19 Tanaka Shôji, Tanaka Shôji Chûsa kaisôroku (Recollections of Lieutenant Colonel Tanaka Shôji).
20 Koiwai Mitsuo, Koiwai Mitsuo Shôsa kaisôroku (Recollections of Major Koiwai Mitsuo).
21 Dai 18 Gun sakusen kiroku (Records of 18th Army campaigns).
22 Koiwai Mitsuo, Koiwai Mitsuo Shôsa kaisôroku (Recollections of Major Koiwai Mitsuo).
23 Dai 18 Gun sakusen kiroku (Records of 18th Army campaigns).
24 Tanaka Shôji, Tanaka Shôji Chûsa kaisôroku (Recollections of Lieutenant Colonel Tanaka Shôji).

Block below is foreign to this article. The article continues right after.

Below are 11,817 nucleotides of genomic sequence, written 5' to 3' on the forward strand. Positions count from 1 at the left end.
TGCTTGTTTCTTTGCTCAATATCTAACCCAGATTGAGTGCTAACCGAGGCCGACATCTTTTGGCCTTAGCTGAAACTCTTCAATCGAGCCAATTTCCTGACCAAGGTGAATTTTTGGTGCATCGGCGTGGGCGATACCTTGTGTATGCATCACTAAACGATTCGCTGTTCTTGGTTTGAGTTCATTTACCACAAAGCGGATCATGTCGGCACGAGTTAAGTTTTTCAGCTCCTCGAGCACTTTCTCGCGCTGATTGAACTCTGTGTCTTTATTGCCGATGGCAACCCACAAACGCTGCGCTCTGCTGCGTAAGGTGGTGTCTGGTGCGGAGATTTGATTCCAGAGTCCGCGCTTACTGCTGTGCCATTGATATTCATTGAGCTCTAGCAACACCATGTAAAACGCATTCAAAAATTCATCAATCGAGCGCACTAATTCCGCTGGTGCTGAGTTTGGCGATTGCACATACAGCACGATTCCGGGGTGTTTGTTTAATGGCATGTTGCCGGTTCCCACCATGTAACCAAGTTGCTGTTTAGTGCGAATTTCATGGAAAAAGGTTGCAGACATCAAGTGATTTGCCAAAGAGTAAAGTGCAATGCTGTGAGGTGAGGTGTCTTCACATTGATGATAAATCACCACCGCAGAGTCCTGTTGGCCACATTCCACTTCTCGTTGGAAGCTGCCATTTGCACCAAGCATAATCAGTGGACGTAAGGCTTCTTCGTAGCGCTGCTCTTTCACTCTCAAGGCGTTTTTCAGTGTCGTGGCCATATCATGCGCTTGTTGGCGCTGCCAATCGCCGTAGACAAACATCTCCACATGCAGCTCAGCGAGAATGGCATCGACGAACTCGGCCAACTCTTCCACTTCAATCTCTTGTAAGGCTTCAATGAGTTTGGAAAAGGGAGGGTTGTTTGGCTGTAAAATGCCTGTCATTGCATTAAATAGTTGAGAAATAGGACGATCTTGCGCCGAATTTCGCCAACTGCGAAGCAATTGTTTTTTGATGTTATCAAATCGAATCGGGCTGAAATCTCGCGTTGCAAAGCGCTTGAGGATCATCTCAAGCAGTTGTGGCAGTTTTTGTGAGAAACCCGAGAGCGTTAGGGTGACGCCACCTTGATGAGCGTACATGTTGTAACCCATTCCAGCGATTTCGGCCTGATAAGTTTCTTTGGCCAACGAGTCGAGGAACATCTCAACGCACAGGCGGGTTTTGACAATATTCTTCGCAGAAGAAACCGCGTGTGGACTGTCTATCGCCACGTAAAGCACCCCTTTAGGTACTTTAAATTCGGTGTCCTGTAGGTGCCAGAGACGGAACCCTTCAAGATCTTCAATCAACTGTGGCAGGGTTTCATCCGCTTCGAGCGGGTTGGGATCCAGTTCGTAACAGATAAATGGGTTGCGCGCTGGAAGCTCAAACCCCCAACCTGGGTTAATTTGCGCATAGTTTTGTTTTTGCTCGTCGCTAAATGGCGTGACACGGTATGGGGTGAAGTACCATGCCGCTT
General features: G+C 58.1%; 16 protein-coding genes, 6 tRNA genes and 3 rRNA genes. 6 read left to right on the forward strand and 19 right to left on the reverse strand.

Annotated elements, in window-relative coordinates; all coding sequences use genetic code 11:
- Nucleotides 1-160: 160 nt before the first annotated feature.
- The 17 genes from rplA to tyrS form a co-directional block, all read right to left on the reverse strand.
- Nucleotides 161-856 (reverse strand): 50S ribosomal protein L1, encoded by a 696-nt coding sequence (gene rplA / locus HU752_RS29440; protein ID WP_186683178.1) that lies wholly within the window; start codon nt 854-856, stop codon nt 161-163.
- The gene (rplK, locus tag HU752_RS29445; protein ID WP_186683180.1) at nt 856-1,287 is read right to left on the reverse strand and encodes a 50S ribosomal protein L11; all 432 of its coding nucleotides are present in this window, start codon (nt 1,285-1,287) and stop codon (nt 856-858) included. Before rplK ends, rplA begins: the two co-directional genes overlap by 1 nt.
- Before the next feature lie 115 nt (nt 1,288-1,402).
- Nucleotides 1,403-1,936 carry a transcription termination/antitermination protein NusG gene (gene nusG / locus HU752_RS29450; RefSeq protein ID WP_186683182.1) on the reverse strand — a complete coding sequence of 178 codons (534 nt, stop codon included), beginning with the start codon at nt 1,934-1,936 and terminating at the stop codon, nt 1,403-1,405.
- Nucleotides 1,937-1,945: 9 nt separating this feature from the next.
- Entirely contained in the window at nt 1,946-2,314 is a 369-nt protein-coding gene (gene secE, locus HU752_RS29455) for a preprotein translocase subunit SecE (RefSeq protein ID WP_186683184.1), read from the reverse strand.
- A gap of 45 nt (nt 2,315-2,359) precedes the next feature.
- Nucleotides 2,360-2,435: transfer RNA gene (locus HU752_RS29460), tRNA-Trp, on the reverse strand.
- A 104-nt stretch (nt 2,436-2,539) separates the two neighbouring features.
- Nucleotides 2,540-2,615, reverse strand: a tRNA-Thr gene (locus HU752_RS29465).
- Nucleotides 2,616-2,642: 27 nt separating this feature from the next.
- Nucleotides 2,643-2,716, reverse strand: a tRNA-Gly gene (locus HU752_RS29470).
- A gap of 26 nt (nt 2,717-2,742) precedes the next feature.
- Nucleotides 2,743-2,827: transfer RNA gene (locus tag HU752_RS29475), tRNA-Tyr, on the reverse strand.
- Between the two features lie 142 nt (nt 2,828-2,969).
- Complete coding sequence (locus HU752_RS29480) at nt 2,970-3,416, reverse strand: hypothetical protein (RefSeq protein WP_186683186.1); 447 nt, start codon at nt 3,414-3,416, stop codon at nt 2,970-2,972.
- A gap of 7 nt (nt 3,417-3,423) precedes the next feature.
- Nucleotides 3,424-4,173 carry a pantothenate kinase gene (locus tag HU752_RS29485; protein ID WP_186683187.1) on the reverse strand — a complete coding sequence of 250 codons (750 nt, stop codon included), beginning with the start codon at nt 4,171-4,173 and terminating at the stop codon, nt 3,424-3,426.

25 Dai 18 Gun sakusen kiroku (Records of 18th Army campaigns).
26 Daitôasen shi Minami Taiheiyô sakusen (Greater East Asian War South Pacific operations).
Translated by: Dr Steven Bullard
Original text: Bôeichô Bôei Kenshûjo Senshishitsu (ed), Senshi sôsho: Minami Taiheiyô Rikugun sakusen <2> Gadarukanaru–Buna sakusen (War history series: South Pacific area army operations (2) Guadalcanal–Buna campaigns) (Tokyo: Asagumo Shinbunsha, 1969): 577–601.
Reference for this web page: http://ajrp.awm.gov.au/ajrp/ajrp2.nsf/translation/Chapter8?opendocument